Image credits --
left: from NASA's "WMAP Introduction to Cosmology"
website; center: cluster resimulation from the Multidark
database (Kristin Riebe); right: lensing cluster imaged
by the Hubble Space Telescope (Hubble Heritage).
lectures: Tuesday and Friday, 10:20-11:40
location: ARC 108
textbook: "Modern Cosmology" by Scott Dodelson ISBN
from Rutgers bookstore or Amazon)
I will maintain a Sakai site where I will post
announcements, handouts, and assignments.
Physical Cosmology is the study of the
evolution of the Universe from shortly after the Big Bang until the
present. It is an exciting topic because we now have both a
well-developed theory (the Lambda Cold Dark Matter model) and an
ever-growing wealth of observations with which to confront it.
Classical cosmology courses cover the smooth, expanding Universe,
with linear perturbations generated by inflation, the Cosmic
Microwave Background radiation, and the production of the light
elements. We will cover these topics as well, but will also learn
about aspects of cosmology that are active topics of current
research: the observational evidence for the existence of dark
matter and dark energy, the formation and properties of dark matter
halos, and the formation and evolution of non-linear structures such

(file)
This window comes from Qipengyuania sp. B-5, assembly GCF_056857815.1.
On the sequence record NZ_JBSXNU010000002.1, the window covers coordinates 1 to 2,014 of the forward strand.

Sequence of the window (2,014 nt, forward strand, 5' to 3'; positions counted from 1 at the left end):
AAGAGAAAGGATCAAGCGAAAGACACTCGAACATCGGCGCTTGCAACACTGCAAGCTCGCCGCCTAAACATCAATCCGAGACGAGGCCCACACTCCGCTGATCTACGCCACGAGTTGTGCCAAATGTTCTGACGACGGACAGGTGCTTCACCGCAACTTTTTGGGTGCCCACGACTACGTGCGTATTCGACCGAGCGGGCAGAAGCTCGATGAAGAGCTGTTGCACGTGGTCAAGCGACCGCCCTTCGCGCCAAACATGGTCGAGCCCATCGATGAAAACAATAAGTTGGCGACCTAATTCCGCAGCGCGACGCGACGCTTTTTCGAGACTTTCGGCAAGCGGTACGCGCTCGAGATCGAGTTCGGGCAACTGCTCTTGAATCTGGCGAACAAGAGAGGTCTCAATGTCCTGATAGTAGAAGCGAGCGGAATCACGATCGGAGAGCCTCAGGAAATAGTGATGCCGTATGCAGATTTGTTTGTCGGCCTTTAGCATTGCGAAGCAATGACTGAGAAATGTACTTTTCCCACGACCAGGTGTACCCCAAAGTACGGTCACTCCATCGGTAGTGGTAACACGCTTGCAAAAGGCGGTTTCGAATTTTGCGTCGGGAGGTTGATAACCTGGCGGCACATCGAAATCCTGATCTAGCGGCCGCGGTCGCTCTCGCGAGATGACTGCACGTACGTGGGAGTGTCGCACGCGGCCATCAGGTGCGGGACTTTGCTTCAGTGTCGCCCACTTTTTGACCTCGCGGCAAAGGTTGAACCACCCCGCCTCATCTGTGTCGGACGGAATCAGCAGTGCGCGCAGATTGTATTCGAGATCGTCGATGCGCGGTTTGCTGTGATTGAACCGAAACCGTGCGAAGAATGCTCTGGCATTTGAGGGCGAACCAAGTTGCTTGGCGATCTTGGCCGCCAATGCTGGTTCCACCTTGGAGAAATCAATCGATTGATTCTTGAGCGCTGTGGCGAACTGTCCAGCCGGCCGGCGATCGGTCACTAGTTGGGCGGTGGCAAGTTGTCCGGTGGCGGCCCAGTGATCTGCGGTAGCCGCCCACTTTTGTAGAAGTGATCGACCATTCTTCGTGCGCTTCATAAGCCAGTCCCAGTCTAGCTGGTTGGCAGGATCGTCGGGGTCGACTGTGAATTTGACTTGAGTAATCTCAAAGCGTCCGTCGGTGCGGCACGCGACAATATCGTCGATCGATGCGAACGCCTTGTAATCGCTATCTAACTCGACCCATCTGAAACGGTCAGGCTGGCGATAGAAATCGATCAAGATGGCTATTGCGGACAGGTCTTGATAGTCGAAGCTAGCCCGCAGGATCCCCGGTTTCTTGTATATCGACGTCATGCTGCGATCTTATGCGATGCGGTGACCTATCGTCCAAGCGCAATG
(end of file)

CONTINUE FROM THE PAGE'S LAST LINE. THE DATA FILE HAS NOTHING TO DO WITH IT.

as galaxies and clusters of galaxies.
The grade in this course will be based on
performance in the following areas: class participation, homework
assignments, a written term paper, and an oral presentation on the
term paper at the end of the semester (percentages TBD).
Students with Disabilities:
There are many textbooks on cosmology. Here are some that I like, in
no particular order:
Mo, van den Bosch & White: Galaxy Formation and Evolution
Peacock: Cosmological Physics
Padmanabhan: Structure Formation in the Universe
Kolb & Turner: The Early Universe
Liddle & Lyth: Cosmological Inflation and Large Scale Structure
Coles & Lucchin: Cosmology: The Origin and Evolution of Cosmic
Structure (2nd edition)
Weinberg: Gravitation and Cosmology
Peebles: Principles of Physical Cosmology
Peebles: The Large Scale Structure of the Universe
Durrer: The Cosmic Microwave Background
Ryden: Introduction to Cosmology
Longair: Galaxy Formation
Schneider: Extragalactic Astronomy & Cosmology